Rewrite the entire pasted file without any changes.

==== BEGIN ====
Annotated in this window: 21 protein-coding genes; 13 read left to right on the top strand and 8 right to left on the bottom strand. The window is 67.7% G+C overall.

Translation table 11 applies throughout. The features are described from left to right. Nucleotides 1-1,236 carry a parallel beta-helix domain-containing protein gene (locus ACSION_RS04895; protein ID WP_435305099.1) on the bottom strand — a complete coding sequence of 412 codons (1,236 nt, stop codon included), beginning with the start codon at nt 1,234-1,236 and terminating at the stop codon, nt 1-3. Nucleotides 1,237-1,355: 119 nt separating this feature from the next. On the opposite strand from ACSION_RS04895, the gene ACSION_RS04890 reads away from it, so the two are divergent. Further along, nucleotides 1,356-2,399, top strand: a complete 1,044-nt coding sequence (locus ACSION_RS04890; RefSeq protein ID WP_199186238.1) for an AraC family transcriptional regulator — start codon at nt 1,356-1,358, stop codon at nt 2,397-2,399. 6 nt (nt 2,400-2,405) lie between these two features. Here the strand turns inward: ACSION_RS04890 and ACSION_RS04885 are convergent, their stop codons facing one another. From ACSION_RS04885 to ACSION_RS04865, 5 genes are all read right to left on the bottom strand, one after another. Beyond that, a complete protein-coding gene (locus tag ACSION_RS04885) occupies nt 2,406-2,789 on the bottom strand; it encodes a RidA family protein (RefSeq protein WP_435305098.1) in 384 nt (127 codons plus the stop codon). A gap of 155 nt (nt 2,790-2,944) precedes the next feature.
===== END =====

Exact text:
Annotated in this window: 21 protein-coding genes; 13 read left to right on the top strand and 8 right to left on the bottom strand. The window is 67.7% G+C overall.

Translation table 11 applies throughout. The features are described from left to right. Nucleotides 1-1,236 carry a parallel beta-helix domain-containing protein gene (locus ACSION_RS04895; protein ID WP_435305099.1) on the bottom strand — a complete coding sequence of 412 codons (1,236 nt, stop codon included), beginning with the start codon at nt 1,234-1,236 and terminating at the stop codon, nt 1-3. Nucleotides 1,237-1,355: 119 nt separating this feature from the next. On the opposite strand from ACSION_RS04895, the gene ACSION_RS04890 reads away from it, so the two are divergent. Further along, nucleotides 1,356-2,399, top strand: a complete 1,044-nt coding sequence (locus ACSION_RS04890; RefSeq protein ID WP_199186238.1) for an AraC family transcriptional regulator — start codon at nt 1,356-1,358, stop codon at nt 2,397-2,399. 6 nt (nt 2,400-2,405) lie between these two features. Here the strand turns inward: ACSION_RS04890 and ACSION_RS04885 are convergent, their stop codons facing one another. From ACSION_RS04885 to ACSION_RS04865, 5 genes are all read right to left on the bottom strand, one after another. Beyond that, a complete protein-coding gene (locus tag ACSION_RS04885) occupies nt 2,406-2,789 on the bottom strand; it encodes a RidA family protein (RefSeq protein WP_435305098.1) in 384 nt (127 codons plus the stop codon). A gap of 155 nt (nt 2,790-2,944) precedes the next feature.